Asian Markets Mostly Lower

Asian equities struggled on Wednesday, ahead of a rates decision from the U.S. Federal Reserve.

The Nikkei 225 Index fell 32.12 points, or 0.2%, to 19,577.38, as the yen strengthened against the U.S. dollar. A stronger yen is generally seen as a negative for Japanese stocks.

The yen traded stronger at 114.67 against the greenback versus yesterday's highs above 115, while the Australian dollar was at $0.7579 U.S.

The Hang Seng Index in Hong Kong dropped 35.1 points, or 0.2% to 23,792.85

Toshiba fell 12.3% to 189.50 yen per stock, after the Tokyo Stock Exchange put its shares under supervision to see whether it meets the delisting criteria following the conglomerate postponing its official third-quarter earnings.

Korean markets were fairly flat, as local media outlets said the country would hold a presidential election on May 9 to replace impeached leader Park Geun-hye.

Prior to market open, official South Korean data showed the unemployment rate was at 5% in February, its highest since January 2010. The jobless rate was at 3.8% in January.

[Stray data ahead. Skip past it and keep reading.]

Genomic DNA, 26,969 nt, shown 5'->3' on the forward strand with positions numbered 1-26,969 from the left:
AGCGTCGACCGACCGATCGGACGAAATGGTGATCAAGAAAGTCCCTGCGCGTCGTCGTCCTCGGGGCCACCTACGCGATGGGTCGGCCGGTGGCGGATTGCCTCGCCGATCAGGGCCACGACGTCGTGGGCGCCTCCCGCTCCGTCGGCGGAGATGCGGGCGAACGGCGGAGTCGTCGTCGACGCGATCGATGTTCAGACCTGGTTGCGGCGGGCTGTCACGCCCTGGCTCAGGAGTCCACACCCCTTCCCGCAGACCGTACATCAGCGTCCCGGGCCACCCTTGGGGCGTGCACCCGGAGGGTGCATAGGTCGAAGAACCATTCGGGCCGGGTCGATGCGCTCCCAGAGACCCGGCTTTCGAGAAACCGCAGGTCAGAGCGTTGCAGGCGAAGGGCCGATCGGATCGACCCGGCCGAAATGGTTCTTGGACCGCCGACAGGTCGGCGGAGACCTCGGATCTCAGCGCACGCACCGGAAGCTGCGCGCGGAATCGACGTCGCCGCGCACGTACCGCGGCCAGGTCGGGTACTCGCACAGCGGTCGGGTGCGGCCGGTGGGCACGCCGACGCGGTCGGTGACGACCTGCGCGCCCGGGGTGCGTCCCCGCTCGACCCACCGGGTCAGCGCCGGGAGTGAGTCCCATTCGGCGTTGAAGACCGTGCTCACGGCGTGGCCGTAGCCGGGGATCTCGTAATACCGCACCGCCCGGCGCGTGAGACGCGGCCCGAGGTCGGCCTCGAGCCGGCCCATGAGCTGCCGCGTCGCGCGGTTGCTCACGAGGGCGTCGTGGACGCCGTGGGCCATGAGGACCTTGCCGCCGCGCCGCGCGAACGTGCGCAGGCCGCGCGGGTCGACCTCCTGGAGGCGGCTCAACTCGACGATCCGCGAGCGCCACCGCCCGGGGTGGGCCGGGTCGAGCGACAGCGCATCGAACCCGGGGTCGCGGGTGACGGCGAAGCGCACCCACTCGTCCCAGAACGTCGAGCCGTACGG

Market expectations for a 25-basis-point rate hike by the U.S. Fed stood at 93% as the Asian trading day drew to a close.


In Shanghai, the CSI 300 recovered 6.95 points, or 0.2%, to 3,463.64

In a Wednesday news conference, Premier Li Keqiang stressed the need for China to have healthy relations with the U.S., and reiterated China's stability in economics, financial markets and foreign policy.

U.S. President Donald Trump and Chinese President Xi Jinping are set to have scheduled talks next month.

In other markets

The Kospi Index in Korea docked 0.78 points to 2,133

In Taiwan, the Taiex slipped 3.9 points to 9,740.31

In Singapore, the Straits Times Index doffed 5.97 points, or 0.2%, to 3,137.43

In New Zealand, the NZX 50 fell 45.79 points, or 0.6%, to 7,131.31

In Australia, the S&P/ASX 200 gained 14.86 points, or 0.3%, to 5,774